The recent OpenSSL 1.0.2 version added support for Certificate Transparency (CT) RFC6962 by implementing one of the methods that allow TLS clients to receive and verify Signed Certificate Timestamp during the TLS handshake, that is the OCSP response extension. My goal here is to show how to use another method, the signed_certificate_timestamp TLS extension, to gain the same result.
On the Integration of pmacct with ElasticSearch and Kibana post a user (Xentoo) asked how to display geographic information provided by pmacct on a Kibana 4 map using pmacct-to-elasticsearch.
After reading Antonio Prado’s Reverse DNS lookup for Italian Government’s mail exchangers post I got intrigued by the idea of checking how many of those Italian Government’s MX mail servers support STARTTLS.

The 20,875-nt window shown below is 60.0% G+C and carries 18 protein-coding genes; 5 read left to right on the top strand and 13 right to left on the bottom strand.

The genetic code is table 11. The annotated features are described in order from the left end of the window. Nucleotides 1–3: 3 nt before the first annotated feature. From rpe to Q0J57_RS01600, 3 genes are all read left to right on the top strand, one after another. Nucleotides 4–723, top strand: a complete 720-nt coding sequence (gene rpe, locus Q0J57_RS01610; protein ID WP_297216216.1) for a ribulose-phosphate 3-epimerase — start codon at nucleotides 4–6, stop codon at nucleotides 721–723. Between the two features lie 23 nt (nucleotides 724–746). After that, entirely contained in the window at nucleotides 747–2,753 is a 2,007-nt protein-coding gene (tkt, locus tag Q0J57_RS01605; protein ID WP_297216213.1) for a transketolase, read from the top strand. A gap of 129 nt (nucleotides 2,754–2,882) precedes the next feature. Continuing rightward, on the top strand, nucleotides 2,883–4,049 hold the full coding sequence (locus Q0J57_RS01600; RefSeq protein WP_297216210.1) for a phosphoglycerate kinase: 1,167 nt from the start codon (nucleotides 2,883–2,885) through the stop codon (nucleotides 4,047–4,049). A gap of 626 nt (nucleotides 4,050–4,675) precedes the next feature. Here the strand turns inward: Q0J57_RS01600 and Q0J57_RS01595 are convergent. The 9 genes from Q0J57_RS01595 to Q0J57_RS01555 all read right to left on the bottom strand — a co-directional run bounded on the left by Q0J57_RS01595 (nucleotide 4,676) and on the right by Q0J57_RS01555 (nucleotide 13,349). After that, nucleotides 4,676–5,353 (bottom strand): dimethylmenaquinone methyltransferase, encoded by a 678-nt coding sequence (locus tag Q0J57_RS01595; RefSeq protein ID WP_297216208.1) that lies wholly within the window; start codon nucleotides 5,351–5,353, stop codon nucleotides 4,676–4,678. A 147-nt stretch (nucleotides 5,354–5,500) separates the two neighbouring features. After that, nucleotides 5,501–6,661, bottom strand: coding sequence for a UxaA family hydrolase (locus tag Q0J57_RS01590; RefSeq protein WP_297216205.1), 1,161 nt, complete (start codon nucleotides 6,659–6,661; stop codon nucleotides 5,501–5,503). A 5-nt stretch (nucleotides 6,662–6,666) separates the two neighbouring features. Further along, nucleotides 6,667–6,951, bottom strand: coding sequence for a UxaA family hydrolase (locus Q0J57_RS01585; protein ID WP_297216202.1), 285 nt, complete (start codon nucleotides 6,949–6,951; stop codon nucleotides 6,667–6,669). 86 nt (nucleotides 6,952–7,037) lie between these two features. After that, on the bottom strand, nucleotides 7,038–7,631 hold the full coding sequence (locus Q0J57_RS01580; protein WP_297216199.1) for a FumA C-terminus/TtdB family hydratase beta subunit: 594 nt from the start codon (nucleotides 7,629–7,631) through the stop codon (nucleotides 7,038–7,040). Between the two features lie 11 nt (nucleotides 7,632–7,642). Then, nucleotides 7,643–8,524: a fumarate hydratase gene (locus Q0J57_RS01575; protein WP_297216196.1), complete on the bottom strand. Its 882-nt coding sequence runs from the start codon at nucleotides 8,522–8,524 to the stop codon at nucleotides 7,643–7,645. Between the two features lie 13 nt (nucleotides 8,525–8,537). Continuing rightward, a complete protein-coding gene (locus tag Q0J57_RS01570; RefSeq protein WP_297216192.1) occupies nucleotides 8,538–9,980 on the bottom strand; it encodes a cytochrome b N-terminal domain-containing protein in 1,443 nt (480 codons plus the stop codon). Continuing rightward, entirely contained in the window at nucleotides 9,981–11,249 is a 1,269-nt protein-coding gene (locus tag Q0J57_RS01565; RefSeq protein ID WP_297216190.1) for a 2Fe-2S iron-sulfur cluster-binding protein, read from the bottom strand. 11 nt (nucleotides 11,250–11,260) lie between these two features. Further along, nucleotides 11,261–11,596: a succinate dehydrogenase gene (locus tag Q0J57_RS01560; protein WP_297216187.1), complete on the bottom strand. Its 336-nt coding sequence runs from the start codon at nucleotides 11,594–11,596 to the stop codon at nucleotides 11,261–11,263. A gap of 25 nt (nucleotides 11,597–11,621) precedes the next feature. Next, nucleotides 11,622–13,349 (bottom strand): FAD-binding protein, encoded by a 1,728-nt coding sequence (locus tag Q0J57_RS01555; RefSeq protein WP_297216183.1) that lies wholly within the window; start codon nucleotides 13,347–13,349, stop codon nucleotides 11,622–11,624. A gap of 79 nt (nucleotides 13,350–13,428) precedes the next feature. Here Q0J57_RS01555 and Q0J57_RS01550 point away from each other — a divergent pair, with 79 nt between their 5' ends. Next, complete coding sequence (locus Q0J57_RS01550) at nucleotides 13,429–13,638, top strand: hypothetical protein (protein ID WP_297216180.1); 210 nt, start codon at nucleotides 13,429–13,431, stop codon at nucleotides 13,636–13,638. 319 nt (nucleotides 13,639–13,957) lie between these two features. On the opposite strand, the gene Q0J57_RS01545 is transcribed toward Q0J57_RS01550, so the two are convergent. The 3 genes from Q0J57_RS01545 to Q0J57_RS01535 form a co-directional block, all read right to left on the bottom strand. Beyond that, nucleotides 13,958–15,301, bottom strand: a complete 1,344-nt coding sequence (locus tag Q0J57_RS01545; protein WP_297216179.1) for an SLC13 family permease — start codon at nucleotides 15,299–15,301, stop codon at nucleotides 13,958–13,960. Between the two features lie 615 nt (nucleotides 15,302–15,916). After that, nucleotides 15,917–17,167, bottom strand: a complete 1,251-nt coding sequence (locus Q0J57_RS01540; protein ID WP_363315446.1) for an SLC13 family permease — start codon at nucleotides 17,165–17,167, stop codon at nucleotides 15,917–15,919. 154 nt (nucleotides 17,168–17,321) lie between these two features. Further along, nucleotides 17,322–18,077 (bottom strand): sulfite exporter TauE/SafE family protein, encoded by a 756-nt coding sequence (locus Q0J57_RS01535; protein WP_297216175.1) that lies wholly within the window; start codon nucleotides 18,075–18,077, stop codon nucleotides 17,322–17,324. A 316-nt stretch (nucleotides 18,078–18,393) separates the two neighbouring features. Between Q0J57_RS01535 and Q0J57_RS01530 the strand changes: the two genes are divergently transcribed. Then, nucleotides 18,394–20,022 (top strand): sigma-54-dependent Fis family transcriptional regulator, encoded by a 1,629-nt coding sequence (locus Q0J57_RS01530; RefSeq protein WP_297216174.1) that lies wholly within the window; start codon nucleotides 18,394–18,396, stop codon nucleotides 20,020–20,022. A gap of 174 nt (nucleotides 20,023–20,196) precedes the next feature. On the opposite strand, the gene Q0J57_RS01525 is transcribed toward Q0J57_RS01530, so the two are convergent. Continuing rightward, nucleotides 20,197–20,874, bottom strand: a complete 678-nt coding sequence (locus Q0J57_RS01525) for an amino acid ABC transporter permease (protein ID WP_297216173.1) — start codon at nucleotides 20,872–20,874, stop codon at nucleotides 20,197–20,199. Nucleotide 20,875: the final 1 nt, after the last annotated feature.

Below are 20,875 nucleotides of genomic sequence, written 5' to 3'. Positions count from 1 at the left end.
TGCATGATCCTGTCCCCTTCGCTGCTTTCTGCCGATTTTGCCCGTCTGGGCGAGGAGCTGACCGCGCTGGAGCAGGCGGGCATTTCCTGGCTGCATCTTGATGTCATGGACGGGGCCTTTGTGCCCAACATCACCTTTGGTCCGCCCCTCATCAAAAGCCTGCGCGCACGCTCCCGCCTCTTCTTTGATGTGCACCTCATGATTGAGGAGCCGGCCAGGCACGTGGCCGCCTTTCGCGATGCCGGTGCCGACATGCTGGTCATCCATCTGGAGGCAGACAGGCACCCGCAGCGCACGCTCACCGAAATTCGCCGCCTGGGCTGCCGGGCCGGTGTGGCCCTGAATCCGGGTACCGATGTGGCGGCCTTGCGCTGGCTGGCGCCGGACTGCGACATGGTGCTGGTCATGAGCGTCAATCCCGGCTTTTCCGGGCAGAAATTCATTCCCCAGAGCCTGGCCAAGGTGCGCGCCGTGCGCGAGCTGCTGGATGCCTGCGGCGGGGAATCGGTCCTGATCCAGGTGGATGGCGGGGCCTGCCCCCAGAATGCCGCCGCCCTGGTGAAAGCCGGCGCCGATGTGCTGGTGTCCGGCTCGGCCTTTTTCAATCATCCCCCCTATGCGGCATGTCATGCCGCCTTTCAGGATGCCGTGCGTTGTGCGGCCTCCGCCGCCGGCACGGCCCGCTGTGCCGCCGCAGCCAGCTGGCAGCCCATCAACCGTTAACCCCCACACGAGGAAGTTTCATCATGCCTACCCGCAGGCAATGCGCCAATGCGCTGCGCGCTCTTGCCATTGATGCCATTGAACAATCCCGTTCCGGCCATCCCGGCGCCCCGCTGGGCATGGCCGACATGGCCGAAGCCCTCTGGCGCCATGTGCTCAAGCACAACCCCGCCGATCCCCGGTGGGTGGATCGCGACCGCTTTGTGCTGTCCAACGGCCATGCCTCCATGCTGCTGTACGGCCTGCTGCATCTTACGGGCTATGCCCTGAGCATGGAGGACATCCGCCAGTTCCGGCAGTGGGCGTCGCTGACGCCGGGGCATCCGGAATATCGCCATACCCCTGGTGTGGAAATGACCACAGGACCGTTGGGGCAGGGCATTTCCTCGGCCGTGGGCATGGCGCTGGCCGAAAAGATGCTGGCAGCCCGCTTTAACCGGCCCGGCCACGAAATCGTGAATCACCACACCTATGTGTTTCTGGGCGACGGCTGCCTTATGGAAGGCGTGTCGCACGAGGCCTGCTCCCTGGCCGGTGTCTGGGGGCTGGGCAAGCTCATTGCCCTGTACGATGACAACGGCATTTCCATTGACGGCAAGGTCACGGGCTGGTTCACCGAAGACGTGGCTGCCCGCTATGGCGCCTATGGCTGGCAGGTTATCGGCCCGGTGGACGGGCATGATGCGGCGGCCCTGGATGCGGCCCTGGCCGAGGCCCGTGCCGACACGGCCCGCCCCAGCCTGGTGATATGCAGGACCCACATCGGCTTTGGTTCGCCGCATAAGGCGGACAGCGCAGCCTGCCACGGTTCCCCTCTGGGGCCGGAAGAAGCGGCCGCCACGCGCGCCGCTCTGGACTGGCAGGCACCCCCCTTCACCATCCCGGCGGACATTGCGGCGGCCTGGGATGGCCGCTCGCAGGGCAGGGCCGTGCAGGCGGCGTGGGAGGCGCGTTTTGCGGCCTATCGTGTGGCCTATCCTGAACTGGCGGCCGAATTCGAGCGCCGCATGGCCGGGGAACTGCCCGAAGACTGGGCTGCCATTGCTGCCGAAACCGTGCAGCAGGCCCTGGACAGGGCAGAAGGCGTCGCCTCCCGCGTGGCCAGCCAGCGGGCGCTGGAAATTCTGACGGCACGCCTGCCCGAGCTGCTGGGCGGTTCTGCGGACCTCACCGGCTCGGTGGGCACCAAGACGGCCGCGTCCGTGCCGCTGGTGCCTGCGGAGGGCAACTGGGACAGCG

STARTTLS “offers a way to upgrade a plain text connection to an encrypted (TLS or SSL) connection” (Wikipedia) and, when it’s implemented on the MX SMTP server, it allows a STARTTLS-aware user’s outbound mail server to encrypt the traffic toward the recipient’s server.
A couple of days ago CloudFlare announced its public alpha release of their DNSSEC implementation. Since they are using the “recent” Elliptic Curve ECDSA P-256 (RFC6605) I wondered how many resolvers can have problems with signatures validation so I wanted to take a peek at the current situation as seen by the RIPE Atlas probes network.